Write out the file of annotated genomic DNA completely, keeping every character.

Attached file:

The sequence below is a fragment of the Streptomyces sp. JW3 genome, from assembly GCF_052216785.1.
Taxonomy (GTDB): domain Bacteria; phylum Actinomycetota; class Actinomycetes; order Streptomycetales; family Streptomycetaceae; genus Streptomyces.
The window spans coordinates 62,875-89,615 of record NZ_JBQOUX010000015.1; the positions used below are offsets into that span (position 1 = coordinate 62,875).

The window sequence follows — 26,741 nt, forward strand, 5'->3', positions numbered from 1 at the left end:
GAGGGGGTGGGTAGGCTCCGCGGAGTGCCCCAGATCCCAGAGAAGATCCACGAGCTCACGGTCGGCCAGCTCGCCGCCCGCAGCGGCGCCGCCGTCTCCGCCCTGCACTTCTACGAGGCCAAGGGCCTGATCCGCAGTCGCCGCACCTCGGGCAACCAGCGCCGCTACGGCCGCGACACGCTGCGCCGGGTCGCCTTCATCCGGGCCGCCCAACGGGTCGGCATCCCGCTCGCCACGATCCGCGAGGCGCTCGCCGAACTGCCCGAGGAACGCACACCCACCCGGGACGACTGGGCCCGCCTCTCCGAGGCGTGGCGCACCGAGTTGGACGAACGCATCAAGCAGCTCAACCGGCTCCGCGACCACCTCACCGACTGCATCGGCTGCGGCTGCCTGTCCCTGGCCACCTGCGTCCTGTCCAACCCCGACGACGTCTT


The sequence below is a fragment of the Streptomyces sp. JW3 genome, from assembly GCF_052216785.1.
Taxonomy (GTDB): domain Bacteria; phylum Actinomycetota; class Actinomycetes; order Streptomycetales; family Streptomycetaceae; genus Streptomyces.
The window spans coordinates 62,875-89,615 of record NZ_JBQOUX010000015.1; the positions used below are offsets into that span (position 1 = coordinate 62,875).

The window sequence follows — 26,741 nt, forward strand, 5'->3', positions numbered from 1 at the left end:
GAGGGGGTGGGTAGGCTCCGCGGAGTGCCCCAGATCCCAGAGAAGATCCACGAGCTCACGGTCGGCCAGCTCGCCGCCCGCAGCGGCGCCGCCGTCTCCGCCCTGCACTTCTACGAGGCCAAGGGCCTGATCCGCAGTCGCCGCACCTCGGGCAACCAGCGCCGCTACGGCCGCGACACGCTGCGCCGGGTCGCCTTCATCCGGGCCGCCCAACGGGTCGGCATCCCGCTCGCCACGATCCGCGAGGCGCTCGCCGAACTGCCCGAGGAACGCACACCCACCCGGGACGACTGGGCCCGCCTCTCCGAGGCGTGGCGCACCGAGTTGGACGAACGCATCAAGCAGCTCAACCGGCTCCGCGACCACCTCACCGACTGCATCGGCTGCGGCTGCCTGTCCCTGGCCACCTGCGTCCTGTCCAACCCCGACGACGTCTT